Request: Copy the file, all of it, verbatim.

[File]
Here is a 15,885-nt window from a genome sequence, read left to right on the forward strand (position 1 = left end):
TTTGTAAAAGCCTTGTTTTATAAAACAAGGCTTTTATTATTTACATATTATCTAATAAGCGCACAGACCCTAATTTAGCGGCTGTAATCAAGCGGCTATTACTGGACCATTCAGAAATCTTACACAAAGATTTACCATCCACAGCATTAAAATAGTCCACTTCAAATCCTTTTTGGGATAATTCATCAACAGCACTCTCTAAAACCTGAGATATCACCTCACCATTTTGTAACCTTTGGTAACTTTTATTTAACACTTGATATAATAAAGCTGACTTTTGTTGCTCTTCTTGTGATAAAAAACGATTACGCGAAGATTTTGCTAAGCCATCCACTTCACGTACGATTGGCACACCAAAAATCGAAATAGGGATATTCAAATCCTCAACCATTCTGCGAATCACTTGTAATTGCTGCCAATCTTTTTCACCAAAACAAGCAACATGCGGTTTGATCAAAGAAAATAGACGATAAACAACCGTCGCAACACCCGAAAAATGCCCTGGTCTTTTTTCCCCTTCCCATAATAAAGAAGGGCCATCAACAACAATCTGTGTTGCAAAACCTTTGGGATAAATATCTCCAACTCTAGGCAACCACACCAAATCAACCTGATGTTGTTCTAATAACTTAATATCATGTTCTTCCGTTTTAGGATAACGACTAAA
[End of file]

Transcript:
Here is a 15,885-nt window from a genome sequence, read left to right on the forward strand (position 1 = left end):
TTTGTAAAAGCCTTGTTTTATAAAACAAGGCTTTTATTATTTACATATTATCTAATAAGCGCACAGACCCTAATTTAGCGGCTGTAATCAAGCGGCTATTACTGGACCATTCAGAAATCTTACACAAAGATTTACCATCCACAGCATTAAAATAGTCCACTTCAAATCCTTTTTGGGATAATTCATCAACAGCACTCTCTAAAACCTGAGATATCACCTCACCATTTTGTAACCTTTGGTAACTTTTATTTAACACTTGATATAATAAAGCTGACTTTTGTTGCTCTTCTTGTGATAAAAAACGATTACGCGAAGATTTTGCTAAGCCATCCACTTCACGTACGATTGGCACACCAAAAATCGAAATAGGGATATTCAAATCCTCAACCATTCTGCGAATCACTTGTAATTGCTGCCAATCTTTTTCACCAAAACAAGCAACATGCGGTTTGATCAAAGAAAATAGACGATAAACAACCGTCGCAACACCCGAAAAATGCCCTGGTCTTTTTTCCCCTTCCCATAATAAAGAAGGGCCATCAACAACAATCTGTGTTGCAAAACCTTTGGGATAAATATCTCCAACTCTAGGCAACCACACCAAATCAACCTGATGTTGTTCTAATAACTTAATATCATGTTCTTCCGTTTTAGGATAACGACTAAA